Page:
Football weekends at Penn State bring back thousands of alumni, current families and aspiring Penn State children. Walking around campus, everyone dresses in Penn State apparel and talks in excitement about THON. Whether you are a frat boy jock or a computer nerd, there is a home for everyone at Penn State. And though I eventually found my home here, I never loved Penn State as much as my peers seemed to love it.
I’ve always considered myself friendly and outgoing. I started college intending to make new friendships that would last a lifetime. I even rushed to join a sorority freshman year. With 65 girls in my pledge class, the biggest pledge class to date, it was difficult to get close to any of the girls. It was as though I made 65 new acquaintances, not sisters. I felt discouraged. I told myself that with time I’d bond more with these girls. Three years later, I’m only close with about 10 of my “sisters.”
My roommate and I became best friends based solely on the fact that we felt like we didn’t belong at Penn State. We were among the majority (white, American students who live less than three hours away). But we didn’t find comfort in that fact like other students did. We craved diversity, and Penn State didn’t have it.
The people my roommate and I met sounded exactly the same. We didn’t like being stuck in the middle of rural Pennsylvania where everything was composed of all things Penn State. We didn’t like the dining hall food and our outdated dorms. And without a car on campus, Penn State suffocated us every day. Going through it together was our only chance for air.
My roommate ended up hating Penn State so much that she transferred to Temple sophomore year. I didn’t want to give up that easily. I thought maybe I just hadn’t had enough time to give it a real chance.
When I had to decide where and who to live with my sophomore year (I had to decide one month into freshman year), I decided to move into an apartment with three girls from my hometown who were also looking for a place to live with. We all attended different high schools, so we didn’t know each other well.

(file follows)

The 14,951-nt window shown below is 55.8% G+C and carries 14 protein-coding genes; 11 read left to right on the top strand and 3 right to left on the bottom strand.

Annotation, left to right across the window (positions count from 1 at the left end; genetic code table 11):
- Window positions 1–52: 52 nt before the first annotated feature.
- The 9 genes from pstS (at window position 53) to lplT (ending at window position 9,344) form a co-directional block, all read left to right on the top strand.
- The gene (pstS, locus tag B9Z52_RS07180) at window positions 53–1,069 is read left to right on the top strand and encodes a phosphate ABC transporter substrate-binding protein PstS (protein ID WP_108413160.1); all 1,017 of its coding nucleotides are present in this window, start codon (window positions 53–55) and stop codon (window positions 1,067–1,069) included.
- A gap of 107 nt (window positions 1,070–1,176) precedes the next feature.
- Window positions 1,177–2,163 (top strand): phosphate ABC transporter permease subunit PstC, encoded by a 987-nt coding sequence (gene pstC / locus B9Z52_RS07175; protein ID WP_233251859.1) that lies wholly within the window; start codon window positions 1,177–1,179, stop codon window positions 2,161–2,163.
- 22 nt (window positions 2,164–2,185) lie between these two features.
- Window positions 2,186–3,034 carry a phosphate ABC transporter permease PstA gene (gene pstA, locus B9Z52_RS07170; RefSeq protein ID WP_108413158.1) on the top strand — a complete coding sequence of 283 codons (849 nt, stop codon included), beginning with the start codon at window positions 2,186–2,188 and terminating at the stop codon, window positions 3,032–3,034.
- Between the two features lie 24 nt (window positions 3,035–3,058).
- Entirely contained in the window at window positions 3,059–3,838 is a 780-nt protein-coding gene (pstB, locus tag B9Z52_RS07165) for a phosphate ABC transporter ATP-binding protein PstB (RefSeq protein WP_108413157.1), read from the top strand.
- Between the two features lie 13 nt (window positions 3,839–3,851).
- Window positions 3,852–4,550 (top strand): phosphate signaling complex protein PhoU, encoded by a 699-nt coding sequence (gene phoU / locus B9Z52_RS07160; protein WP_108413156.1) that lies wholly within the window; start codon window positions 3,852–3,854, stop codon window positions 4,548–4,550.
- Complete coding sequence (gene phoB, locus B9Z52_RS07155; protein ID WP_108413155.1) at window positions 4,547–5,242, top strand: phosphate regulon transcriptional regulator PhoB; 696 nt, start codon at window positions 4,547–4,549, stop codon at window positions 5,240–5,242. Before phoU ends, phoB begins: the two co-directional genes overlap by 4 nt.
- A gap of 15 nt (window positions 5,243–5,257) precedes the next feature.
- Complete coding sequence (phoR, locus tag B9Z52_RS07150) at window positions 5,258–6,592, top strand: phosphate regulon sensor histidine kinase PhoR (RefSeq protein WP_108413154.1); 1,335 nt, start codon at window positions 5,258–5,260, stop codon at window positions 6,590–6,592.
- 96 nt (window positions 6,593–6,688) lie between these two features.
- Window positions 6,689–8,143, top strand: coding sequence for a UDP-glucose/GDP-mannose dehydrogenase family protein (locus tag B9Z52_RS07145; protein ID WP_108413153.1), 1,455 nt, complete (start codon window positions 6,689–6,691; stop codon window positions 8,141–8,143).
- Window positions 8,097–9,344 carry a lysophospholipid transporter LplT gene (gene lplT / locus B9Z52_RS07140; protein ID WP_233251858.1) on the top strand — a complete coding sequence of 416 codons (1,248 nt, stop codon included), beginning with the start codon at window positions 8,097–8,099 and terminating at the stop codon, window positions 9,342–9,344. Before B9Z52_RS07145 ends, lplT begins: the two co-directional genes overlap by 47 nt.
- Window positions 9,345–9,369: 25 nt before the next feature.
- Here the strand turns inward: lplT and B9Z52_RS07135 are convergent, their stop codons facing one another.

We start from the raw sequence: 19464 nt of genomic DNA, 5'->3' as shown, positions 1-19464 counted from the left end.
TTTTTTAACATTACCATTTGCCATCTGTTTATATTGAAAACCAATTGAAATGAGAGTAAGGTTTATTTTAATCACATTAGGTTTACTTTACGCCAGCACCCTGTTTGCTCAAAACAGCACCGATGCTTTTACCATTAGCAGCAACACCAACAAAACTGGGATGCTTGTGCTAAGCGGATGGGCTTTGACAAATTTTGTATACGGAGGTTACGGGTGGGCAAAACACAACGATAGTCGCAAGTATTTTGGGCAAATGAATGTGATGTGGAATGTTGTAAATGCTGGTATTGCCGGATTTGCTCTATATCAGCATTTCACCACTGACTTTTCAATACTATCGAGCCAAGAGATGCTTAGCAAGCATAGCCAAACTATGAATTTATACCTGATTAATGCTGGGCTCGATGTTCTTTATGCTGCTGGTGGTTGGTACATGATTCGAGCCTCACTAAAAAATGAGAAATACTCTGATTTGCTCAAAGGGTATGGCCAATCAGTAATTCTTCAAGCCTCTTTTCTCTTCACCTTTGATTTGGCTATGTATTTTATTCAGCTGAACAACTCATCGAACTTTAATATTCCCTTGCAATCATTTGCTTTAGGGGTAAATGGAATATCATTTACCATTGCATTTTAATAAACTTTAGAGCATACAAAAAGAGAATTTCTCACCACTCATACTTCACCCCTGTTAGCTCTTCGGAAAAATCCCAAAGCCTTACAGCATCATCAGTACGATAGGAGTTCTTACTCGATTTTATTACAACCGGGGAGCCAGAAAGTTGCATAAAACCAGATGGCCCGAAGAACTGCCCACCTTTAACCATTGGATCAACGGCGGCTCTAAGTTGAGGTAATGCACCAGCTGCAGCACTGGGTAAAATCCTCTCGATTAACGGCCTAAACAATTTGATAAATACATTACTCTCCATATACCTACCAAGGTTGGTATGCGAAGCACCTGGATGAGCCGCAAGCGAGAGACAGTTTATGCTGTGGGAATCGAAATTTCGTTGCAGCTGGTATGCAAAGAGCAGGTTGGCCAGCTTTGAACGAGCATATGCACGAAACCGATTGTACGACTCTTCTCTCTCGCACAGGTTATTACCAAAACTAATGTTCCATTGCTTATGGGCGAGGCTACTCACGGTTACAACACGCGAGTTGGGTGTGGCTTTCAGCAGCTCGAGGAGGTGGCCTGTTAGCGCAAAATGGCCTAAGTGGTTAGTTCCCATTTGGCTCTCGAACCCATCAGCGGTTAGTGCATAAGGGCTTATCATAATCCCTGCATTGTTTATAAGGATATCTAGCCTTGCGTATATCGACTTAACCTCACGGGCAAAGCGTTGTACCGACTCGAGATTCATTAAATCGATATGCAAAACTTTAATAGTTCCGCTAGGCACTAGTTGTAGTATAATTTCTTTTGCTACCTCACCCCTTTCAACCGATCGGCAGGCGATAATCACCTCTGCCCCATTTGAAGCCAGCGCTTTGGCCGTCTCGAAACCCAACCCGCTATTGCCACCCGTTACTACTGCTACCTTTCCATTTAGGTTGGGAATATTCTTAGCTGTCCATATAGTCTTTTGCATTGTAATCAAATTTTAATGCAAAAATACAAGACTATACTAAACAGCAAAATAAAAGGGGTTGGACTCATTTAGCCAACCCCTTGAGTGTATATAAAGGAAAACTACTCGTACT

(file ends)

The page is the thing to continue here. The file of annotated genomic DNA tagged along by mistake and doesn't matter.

After moving in, we got closer over the fact that we all came from the same background. Better yet, they all felt the same way about the uniformity of Penn State life as I did. Being with a larger group of girls who understood my background and my interests (that were different than typical Penn Staters) made a huge difference in how comfortable I felt at Penn State. I didn’t feel as isolated as I did freshman year. I didn’t view my differences as negative things anymore. My “differences” made me stand out.
I found my place at Penn State, but there was still something missing. Meeting mostly white people from Bucks County pursuing a business or engineering degree who were involved in Greek life, THON or both suffocated us.Now, I don’t mean to be stereotypical. Obviously, not everyone fits in that category. But a huge percentage does. The people who don’t fit in that category are really hard to come by.
I joined clubs, got a job and joined a yoga teacher program to meet new and different people. Still, I continuously find myself surrounded by my peers’ Instagram accounts saying “No place I’d rather be,” when I could probably name about a million places I’d rather be than PSU. “What were these people doing that I wasn’t?” I asked myself. “Why do they love Penn State so much?”
But how I felt wasn’t about I wasn’t doing right. It was about me. I felt like I needed to absolutely love my school. I pressured myself to do everything to feel that way. When in reality, even though I had found my place, I just don’t love college.
I don’t go to Penn State because I want to wear the apparel or fit in. I go here to get an education that’ll get me a job as a photo-journalist for National Geographic. Making friends and fitting in are just the added icing on the cake, but it’s not the whole cake. College is the only four years of my life that I get to skip class for a binge session of Grey’s Anatomy, talk about how weird that boy was that I hooked up with last night was with my roommates, and most importantly, the last time I get to live dependent on my parents’ money.
Over the last three years, I’ve learned to enjoy college and not force myself to love a school that I’m just not capable of loving. Since then, I’ve been a lot happier. And the truth is, I’m ready for the next chapter of my life thanks to Penn State. My experience of finding my place after feeling lost in an obsessed-about-college world is a story many people don’t have to look back on.
“WE ARE!” defines a microcosm filled with 99,000 students–some are the most down to earth and unique people I’ve ever met, and some of the most hateful and selfish people I’ve ever met. I’m a proud Nittany Lion, but college is only one chapter of my lifelong story.